UVM president Tom Sullivan spent yesterday in the company of other presidents, including one rather famous one. Sullivan was a guest of the White House at an invitation-only summit on higher education access. The presidents of 80 colleges attended, all of whom made commitments to develop new programs or enhance existing ones that would expand access to lower-income students.

In between two working sessions on Jan. 16 – the conference opened Jan. 15 -- President Barack Obama and first lady Michelle Obama addressed the presidents for about an hour.

The UVM program Sullivan highlighted was an existing one that will be enhanced, called the New Americans program. Its goal is to increase the enrollment, and eventual timely graduation, of students from families who have immigrated from abroad to Vermont, including many who are refugees. 

The program will include outreach to families with a focus on early college awareness and on the extensive financial aid UVM provides to students with financial need.

The goal is to “identify students and families and then to give them a very high touch personal approach so that they fully grasp all the steps involved in applying to college and seeking financial aid,” Sullivan said. “We want them to feel comfortable and confident that when they apply, they will be able to understand the pathway to a successful college experience, including a timely graduation."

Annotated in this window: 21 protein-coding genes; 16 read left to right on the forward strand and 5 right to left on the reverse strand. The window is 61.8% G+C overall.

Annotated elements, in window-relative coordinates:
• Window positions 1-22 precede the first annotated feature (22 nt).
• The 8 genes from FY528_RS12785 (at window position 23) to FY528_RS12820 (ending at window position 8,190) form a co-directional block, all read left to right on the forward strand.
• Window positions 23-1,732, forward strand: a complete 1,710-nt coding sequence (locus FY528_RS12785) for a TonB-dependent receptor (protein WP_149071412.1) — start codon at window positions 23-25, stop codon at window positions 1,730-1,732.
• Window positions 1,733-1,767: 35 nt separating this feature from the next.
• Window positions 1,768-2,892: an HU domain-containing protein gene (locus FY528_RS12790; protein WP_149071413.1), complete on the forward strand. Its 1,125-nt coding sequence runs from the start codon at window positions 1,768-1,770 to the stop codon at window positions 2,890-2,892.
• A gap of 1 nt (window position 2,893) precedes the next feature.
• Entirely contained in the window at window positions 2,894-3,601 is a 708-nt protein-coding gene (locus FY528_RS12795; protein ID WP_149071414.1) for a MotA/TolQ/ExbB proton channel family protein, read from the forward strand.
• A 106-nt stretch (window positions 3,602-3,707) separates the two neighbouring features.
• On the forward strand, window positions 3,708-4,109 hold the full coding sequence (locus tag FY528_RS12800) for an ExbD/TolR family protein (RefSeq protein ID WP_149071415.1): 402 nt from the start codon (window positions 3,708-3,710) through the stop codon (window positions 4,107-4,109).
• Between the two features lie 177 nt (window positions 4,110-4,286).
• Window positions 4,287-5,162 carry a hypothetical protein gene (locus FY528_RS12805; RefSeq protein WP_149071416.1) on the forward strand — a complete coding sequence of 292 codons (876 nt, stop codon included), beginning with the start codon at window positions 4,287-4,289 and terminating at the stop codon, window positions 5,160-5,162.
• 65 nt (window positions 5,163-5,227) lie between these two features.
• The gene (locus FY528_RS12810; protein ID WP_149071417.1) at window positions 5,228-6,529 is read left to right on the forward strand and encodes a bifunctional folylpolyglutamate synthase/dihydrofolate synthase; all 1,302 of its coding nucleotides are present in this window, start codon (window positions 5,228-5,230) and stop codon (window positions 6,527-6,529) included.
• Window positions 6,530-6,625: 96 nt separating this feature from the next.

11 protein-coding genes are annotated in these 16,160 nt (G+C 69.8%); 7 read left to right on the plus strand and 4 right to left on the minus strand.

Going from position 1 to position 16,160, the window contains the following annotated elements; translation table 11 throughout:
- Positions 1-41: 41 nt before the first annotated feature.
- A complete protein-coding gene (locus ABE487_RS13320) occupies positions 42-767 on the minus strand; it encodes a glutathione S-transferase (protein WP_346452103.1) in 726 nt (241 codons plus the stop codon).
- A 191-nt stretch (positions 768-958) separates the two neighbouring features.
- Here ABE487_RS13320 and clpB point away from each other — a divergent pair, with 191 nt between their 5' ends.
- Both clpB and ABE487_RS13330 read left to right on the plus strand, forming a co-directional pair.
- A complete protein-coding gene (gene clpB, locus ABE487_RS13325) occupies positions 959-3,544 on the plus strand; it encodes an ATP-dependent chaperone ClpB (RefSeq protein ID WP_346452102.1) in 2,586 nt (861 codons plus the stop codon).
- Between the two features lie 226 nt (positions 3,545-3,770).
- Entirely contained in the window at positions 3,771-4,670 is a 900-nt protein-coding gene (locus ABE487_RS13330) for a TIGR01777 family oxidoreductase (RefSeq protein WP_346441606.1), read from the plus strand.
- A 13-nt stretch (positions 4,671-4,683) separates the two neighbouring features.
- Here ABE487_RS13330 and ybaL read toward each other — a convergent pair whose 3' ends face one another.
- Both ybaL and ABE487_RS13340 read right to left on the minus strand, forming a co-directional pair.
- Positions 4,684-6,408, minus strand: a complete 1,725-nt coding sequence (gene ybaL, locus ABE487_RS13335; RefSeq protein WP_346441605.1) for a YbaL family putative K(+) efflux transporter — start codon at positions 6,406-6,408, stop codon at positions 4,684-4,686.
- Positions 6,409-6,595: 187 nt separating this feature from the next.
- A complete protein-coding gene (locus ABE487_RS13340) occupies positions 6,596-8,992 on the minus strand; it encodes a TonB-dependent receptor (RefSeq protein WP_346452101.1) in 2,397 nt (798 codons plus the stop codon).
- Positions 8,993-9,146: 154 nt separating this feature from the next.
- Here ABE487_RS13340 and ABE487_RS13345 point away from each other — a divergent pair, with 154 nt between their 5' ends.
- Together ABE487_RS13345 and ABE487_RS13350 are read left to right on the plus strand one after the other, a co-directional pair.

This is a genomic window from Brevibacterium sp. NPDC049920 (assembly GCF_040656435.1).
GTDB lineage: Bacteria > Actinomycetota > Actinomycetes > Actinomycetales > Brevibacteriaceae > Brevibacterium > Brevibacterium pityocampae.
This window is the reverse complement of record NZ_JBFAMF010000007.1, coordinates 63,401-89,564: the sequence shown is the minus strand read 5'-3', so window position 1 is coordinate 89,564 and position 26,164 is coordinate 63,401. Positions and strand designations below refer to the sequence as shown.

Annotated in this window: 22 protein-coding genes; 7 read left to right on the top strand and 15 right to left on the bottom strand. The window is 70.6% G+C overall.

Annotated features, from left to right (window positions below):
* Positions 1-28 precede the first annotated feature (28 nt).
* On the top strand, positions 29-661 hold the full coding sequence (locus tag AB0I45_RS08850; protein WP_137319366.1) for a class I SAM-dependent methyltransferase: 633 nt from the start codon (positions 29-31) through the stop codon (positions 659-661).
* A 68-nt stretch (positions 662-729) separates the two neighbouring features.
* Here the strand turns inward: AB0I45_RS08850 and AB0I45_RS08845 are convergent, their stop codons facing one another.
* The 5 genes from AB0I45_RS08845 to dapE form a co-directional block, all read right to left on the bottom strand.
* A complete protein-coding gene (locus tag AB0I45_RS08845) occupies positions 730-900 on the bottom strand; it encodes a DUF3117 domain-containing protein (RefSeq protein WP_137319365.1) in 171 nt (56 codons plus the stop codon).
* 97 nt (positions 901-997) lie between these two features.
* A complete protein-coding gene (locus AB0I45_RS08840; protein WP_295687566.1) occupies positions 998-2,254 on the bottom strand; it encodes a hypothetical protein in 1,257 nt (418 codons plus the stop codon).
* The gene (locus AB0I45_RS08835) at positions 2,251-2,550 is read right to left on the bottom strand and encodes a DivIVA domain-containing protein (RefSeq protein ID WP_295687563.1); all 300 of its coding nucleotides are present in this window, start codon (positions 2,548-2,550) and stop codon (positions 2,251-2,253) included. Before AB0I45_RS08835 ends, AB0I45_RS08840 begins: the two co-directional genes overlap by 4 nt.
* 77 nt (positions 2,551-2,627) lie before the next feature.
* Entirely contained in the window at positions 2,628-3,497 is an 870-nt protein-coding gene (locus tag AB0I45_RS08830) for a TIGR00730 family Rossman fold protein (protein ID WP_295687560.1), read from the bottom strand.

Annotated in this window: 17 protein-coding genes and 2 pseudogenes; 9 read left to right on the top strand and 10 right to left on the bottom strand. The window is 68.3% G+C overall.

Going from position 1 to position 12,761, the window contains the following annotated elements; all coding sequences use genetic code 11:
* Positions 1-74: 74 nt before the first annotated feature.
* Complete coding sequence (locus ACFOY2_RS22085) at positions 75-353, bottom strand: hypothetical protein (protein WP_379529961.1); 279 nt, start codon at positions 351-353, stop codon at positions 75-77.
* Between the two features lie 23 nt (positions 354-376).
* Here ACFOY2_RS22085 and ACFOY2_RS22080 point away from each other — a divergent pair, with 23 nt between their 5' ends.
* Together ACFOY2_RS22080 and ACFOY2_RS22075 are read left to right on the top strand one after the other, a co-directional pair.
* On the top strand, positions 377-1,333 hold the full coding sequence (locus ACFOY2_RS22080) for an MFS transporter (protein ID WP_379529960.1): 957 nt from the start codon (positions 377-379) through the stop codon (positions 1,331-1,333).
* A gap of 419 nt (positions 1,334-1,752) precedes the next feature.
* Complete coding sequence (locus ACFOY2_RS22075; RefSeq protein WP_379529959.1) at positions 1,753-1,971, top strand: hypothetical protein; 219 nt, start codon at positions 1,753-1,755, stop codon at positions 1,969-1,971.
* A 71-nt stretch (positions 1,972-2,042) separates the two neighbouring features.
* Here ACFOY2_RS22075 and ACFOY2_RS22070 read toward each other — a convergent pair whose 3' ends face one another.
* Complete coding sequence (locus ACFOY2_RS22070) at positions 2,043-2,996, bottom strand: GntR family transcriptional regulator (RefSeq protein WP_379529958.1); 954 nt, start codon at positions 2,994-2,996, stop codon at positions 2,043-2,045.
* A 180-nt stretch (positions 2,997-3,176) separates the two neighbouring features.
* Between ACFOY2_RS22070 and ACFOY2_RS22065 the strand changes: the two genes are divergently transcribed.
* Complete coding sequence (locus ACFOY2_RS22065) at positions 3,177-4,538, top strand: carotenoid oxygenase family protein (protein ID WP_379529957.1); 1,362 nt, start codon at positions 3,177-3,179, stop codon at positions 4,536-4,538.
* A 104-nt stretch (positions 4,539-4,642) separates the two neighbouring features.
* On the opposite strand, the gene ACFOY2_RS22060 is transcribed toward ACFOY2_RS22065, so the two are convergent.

Sullivan added that the White House was looking for program ideas that not only brought low-income students to college, but also promoted graduation in four years.

Sullivan said that UVM’s record of recruiting lower-income students to the university, even before the expanded New Americans program, was a good one and impressed many of the other presidents. About one-third of resident Vermont students are both Pell eligible and first generation. About 45 percent of Vermonters attend the university tuition-free because UVM grants and scholarships.

Overall, it was an inspiring day-and-a-half, the president said, “particularly the fact that the president and the first lady spent over an hour with us talking very eloquently about the national need to open up the pipeline for students from lower incomes and to make sure that they’re successful through college, because that translates to success later in life." They also spoke “about their own backgrounds and the difficulties of understanding all the nuances of applying to colleges.”

Sullivan said he was sitting close to members of the press corps, and several told him the that the conference must be an important one.

“And I said, well, I believe it is, but why do you ask?" Sullivan said. “And they said, It's very rare in Washington for both the president and the first lady to be together on the same stage, to see them both speaking, and to spend this much time with the gathering. This signals to us that the president is very serious about this issue.” 

Sullivan added, "There is a clear anticipation that the president will share his views on this topic next week in his State of the Union address." 


Jeffrey R. Wakefield